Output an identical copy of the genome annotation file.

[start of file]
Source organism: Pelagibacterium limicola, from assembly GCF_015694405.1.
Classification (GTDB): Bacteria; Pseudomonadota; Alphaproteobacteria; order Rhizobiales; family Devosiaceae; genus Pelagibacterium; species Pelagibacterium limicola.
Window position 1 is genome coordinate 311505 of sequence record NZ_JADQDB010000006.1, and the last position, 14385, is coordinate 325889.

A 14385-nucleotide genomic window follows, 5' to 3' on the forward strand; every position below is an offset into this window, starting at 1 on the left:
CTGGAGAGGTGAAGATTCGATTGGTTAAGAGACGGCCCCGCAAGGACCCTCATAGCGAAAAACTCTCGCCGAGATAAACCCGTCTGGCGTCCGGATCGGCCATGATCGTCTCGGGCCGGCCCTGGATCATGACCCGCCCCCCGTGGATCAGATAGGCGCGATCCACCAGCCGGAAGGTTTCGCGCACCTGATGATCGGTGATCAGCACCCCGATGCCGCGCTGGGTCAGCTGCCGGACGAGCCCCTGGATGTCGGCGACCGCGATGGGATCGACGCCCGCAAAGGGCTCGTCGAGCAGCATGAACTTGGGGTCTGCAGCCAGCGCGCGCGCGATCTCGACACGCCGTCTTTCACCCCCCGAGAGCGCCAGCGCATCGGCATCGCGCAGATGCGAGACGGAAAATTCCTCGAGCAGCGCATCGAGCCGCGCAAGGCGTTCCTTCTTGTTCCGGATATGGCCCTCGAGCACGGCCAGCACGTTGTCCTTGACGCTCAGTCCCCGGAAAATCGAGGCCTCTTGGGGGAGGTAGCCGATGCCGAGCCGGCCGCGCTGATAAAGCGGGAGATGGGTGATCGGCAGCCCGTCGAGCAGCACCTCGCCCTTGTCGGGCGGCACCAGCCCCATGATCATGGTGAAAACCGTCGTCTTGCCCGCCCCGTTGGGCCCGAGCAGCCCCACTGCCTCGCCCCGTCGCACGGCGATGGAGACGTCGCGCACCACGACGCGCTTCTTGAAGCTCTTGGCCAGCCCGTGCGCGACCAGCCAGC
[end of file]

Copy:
Source organism: Pelagibacterium limicola, from assembly GCF_015694405.1.
Classification (GTDB): Bacteria; Pseudomonadota; Alphaproteobacteria; order Rhizobiales; family Devosiaceae; genus Pelagibacterium; species Pelagibacterium limicola.
Window position 1 is genome coordinate 311505 of sequence record NZ_JADQDB010000006.1, and the last position, 14385, is coordinate 325889.

A 14385-nucleotide genomic window follows, 5' to 3' on the forward strand; every position below is an offset into this window, starting at 1 on the left:
CTGGAGAGGTGAAGATTCGATTGGTTAAGAGACGGCCCCGCAAGGACCCTCATAGCGAAAAACTCTCGCCGAGATAAACCCGTCTGGCGTCCGGATCGGCCATGATCGTCTCGGGCCGGCCCTGGATCATGACCCGCCCCCCGTGGATCAGATAGGCGCGATCCACCAGCCGGAAGGTTTCGCGCACCTGATGATCGGTGATCAGCACCCCGATGCCGCGCTGGGTCAGCTGCCGGACGAGCCCCTGGATGTCGGCGACCGCGATGGGATCGACGCCCGCAAAGGGCTCGTCGAGCAGCATGAACTTGGGGTCTGCAGCCAGCGCGCGCGCGATCTCGACACGCCGTCTTTCACCCCCCGAGAGCGCCAGCGCATCGGCATCGCGCAGATGCGAGACGGAAAATTCCTCGAGCAGCGCATCGAGCCGCGCAAGGCGTTCCTTCTTGTTCCGGATATGGCCCTCGAGCACGGCCAGCACGTTGTCCTTGACGCTCAGTCCCCGGAAAATCGAGGCCTCTTGGGGGAGGTAGCCGATGCCGAGCCGGCCGCGCTGATAAAGCGGGAGATGGGTGATCGGCAGCCCGTCGAGCAGCACCTCGCCCTTGTCGGGCGGCACCAGCCCCATGATCATGGTGAAAACCGTCGTCTTGCCCGCCCCGTTGGGCCCGAGCAGCCCCACTGCCTCGCCCCGTCGCACGGCGATGGAGACGTCGCGCACCACGACGCGCTTCTTGAAGCTCTTGGCCAGCCCGTGCGCGACCAGCCAGC